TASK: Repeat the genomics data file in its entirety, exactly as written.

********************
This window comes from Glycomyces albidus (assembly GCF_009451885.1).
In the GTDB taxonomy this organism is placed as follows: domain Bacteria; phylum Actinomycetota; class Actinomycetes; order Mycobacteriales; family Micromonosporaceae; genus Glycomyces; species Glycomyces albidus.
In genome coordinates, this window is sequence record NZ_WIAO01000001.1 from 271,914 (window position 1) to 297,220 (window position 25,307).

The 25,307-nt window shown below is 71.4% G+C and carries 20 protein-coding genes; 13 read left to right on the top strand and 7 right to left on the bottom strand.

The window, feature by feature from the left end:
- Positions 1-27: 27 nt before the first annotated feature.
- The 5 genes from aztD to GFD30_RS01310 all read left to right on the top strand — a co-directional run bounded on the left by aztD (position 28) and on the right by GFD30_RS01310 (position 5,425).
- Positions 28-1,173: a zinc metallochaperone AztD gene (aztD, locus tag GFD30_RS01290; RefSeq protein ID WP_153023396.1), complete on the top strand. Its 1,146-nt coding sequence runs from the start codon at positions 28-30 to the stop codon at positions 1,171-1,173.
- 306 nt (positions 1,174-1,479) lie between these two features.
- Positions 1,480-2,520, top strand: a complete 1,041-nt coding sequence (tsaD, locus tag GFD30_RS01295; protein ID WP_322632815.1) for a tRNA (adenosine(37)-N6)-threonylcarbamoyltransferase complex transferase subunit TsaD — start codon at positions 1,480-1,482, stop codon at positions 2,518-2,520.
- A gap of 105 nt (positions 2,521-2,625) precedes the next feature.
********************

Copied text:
This window comes from Glycomyces albidus (assembly GCF_009451885.1).
In the GTDB taxonomy this organism is placed as follows: domain Bacteria; phylum Actinomycetota; class Actinomycetes; order Mycobacteriales; family Micromonosporaceae; genus Glycomyces; species Glycomyces albidus.
In genome coordinates, this window is sequence record NZ_WIAO01000001.1 from 271,914 (window position 1) to 297,220 (window position 25,307).

The 25,307-nt window shown below is 71.4% G+C and carries 20 protein-coding genes; 13 read left to right on the top strand and 7 right to left on the bottom strand.

The window, feature by feature from the left end:
- Positions 1-27: 27 nt before the first annotated feature.
- The 5 genes from aztD to GFD30_RS01310 all read left to right on the top strand — a co-directional run bounded on the left by aztD (position 28) and on the right by GFD30_RS01310 (position 5,425).
- Positions 28-1,173: a zinc metallochaperone AztD gene (aztD, locus tag GFD30_RS01290; RefSeq protein ID WP_153023396.1), complete on the top strand. Its 1,146-nt coding sequence runs from the start codon at positions 28-30 to the stop codon at positions 1,171-1,173.
- 306 nt (positions 1,174-1,479) lie between these two features.
- Positions 1,480-2,520, top strand: a complete 1,041-nt coding sequence (tsaD, locus tag GFD30_RS01295; protein ID WP_322632815.1) for a tRNA (adenosine(37)-N6)-threonylcarbamoyltransferase complex transferase subunit TsaD — start codon at positions 1,480-1,482, stop codon at positions 2,518-2,520.
- A gap of 105 nt (positions 2,521-2,625) precedes the next feature.